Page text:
What Could You Live Without?

hfcover0330aThis is a great story about a family that decided to take a plunge, and do something different. And while they went to a different extreme than most of us ever will, the premise stopped and made me think. Differently. And, hopefully, change the course of some decisions we make financially and for others. Thanks to the Salwen family, who have provided a great example of taking a different turn so that others can have more, it make me stop and think. What could you live without???

It all began with a stop at a red light.
Kevin Salwen, a writer and entrepreneur in Atlanta, was driving his 14-year-old daughter, Hannah, back from a sleepover in 2006. While waiting at a traffic light, they saw a black Mercedes coupe on one side and a homeless man begging for food on the other.
โ€œDad, if that man had a less nice car, that man there could have a meal,โ€ Hannah protested. The light changed and they drove on, but Hannah was too young to be reasonable. She pestered her parents about inequity, insisting that she wanted to do something.

Click here to read the entire story.

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5 Replies to “What Could You Live Without?”

  1. What a great out-of-the-box idea, from a teenager. Loved how the wife said, โ€œWe essentially traded stuff for togetherness and connectedness.โ€ And, as always, when we give of ourselves and stretch we GAIN so much more.

  2. Great turn of a phrase: “treadmill of accumulation”

    Others have put it that we spend the first 80%, maybe it’s 99%, of our lives accumulating “stuff,” and the last desperate days and months trying to figure out how to get rid of it.

    Another aspect is how interested people have become in a series of extremely insightful books by a noted architect (Ms. Susanka) “the not so big house,” and many derivative works–www.notsobighouse.com
    That book, and discussions with a long time architect friend was a big part of our impulse to downsize our house, and ‘de-stuff’ ourselves.

  3. I think as a company, we should think about what we can live without. For one, Univera is not green. We encourage recycling but we waste so much in our packaging, which in turn increases the price of the products. I have had several complaints from customers and I am concerned too. Bottles are too big for their contents and flip-top caps are not necessary. L’initie’s package is grossly oversized. The 2oz cap that comes on Xtra and other liquid bottles is so wasteful. We only need one! Styrofoam is very harmful to our environment as is using paper, but we could use recycled paper. Isn’t there a way we can cut down on packaging and save our environment? Global warming is a serious problem and the U.S. is at the top of the list for abusing the environment. I really think we need to rethink our packaging.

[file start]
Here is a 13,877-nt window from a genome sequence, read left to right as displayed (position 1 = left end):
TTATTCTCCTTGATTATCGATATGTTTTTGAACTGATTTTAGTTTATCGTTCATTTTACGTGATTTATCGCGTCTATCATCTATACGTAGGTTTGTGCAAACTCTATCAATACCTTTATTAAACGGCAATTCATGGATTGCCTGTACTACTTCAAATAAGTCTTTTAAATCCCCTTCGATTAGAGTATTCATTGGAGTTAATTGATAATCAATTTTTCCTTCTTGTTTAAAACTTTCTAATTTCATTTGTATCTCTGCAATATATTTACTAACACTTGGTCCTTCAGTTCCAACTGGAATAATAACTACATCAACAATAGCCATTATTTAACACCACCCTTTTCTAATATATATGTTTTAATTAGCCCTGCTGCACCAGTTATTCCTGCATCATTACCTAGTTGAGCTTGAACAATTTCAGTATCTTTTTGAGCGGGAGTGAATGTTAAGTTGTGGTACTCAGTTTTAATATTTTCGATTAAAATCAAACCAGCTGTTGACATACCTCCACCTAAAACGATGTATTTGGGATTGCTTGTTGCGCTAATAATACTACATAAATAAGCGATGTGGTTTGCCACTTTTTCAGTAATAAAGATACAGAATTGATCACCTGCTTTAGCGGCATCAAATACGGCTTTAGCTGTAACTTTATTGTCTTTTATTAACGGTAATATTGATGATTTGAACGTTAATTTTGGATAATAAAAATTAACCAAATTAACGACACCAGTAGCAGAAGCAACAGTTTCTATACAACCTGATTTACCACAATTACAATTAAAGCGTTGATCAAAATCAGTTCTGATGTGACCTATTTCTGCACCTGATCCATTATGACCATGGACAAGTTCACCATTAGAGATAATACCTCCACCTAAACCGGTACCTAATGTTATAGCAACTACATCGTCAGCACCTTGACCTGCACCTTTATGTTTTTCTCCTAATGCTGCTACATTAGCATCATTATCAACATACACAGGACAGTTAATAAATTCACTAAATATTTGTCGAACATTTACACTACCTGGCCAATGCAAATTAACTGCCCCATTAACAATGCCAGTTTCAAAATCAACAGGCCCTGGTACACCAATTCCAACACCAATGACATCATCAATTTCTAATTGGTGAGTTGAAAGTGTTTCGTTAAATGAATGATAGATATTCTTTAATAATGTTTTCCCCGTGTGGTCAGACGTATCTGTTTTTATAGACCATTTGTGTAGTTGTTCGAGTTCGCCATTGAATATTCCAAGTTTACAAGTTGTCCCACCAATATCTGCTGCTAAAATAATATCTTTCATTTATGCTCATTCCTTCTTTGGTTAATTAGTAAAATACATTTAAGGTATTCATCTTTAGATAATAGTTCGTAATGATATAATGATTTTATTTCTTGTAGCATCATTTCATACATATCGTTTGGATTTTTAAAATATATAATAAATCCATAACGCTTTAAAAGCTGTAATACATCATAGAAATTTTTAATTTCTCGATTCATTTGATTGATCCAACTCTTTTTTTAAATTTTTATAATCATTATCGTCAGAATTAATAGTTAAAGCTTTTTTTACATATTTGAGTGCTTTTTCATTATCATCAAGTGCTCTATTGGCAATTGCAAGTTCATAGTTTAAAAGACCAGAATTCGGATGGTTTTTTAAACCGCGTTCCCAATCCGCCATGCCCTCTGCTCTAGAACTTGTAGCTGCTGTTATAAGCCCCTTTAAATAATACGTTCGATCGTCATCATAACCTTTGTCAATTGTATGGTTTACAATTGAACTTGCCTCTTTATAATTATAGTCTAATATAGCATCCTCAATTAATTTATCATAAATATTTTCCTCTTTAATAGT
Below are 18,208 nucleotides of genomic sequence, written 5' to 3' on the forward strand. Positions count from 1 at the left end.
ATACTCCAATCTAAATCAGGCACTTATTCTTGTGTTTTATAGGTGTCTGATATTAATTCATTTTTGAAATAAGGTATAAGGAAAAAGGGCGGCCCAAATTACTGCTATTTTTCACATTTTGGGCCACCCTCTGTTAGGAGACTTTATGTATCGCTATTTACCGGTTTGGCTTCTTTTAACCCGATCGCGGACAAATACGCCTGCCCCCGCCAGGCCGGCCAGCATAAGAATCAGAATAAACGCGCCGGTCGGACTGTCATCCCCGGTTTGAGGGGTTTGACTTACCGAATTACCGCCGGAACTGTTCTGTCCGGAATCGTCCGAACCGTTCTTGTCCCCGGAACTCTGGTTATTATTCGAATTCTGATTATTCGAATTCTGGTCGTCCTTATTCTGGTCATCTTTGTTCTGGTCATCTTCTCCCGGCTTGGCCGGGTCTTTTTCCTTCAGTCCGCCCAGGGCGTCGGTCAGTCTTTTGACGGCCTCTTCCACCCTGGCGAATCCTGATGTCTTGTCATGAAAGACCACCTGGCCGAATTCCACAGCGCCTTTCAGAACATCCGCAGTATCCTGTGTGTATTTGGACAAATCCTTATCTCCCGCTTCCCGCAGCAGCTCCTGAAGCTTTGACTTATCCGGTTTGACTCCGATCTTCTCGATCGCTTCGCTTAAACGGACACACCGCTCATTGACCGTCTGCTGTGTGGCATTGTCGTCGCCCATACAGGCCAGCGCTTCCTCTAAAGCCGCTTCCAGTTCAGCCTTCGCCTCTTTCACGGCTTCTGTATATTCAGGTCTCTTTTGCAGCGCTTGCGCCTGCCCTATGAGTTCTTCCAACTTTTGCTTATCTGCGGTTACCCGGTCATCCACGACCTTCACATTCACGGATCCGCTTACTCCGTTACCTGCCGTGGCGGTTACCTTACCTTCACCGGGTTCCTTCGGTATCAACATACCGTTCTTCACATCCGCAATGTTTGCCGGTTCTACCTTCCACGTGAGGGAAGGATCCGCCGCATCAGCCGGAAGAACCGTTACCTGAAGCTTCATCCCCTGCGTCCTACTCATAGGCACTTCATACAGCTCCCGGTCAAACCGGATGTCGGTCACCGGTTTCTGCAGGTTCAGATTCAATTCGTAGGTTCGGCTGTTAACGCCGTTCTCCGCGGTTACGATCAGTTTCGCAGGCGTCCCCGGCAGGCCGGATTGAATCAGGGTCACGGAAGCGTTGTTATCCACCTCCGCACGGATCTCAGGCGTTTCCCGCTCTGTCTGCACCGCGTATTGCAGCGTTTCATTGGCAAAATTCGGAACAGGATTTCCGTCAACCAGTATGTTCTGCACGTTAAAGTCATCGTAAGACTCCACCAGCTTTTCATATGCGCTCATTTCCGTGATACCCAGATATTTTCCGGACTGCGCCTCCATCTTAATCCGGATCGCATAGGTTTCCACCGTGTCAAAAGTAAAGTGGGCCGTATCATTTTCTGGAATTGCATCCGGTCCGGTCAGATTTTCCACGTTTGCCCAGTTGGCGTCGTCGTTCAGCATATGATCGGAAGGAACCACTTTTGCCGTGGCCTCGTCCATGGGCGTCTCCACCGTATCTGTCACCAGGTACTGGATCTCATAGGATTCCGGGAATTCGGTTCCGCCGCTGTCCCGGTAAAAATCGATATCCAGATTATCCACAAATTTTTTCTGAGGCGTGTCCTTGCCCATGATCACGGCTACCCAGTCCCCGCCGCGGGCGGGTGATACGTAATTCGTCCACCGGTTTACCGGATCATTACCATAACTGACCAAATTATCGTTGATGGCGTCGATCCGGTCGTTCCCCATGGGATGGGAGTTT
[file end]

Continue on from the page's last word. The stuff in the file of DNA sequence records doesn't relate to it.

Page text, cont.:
4. Well, I just finished a blog posting on Coachability, so bring it on! ๐Ÿ™‚

    You’re right there are lots of things that we can (and many we are working towards) to be more considerate to the environment. I’ve published your comment and accept your suggestions as valid things that should be legitimately considered. Though, I don’t quite agree w/ your blanket generalization “Univera is not green”, and there are quite a number of other things that we either are doing or working towards becoming more green friendly–though I’ll not list them here since it’s not the right venue. I will provide one link, to the United Nations Global Compact, of which we are a member. Click here if you want to learn more. I think your ideas and considerations are good ones.

    My other suggestion is that you pass some of these ideas directly onto the VP Sales U.S. Meredith Berkich. Thanks for writing.

  5. I often think I would love to live much simpler! Recently I befriended and recruited someone that actually knits her own socks and cooks from scratch, and eventually wants to sew all her own clothes. And I believe, that when I finally see her home it is going to be refreshingly simple and uncluttered. I have a vision for my next home and it is going to be as simple as the one I have now is frou frou!! As much as we have donated, discarded and given away, we still have way to much. Quality problem I suppose. AND I am determined to pare down and simplify. I don’t think we own our stuff, it owns us.

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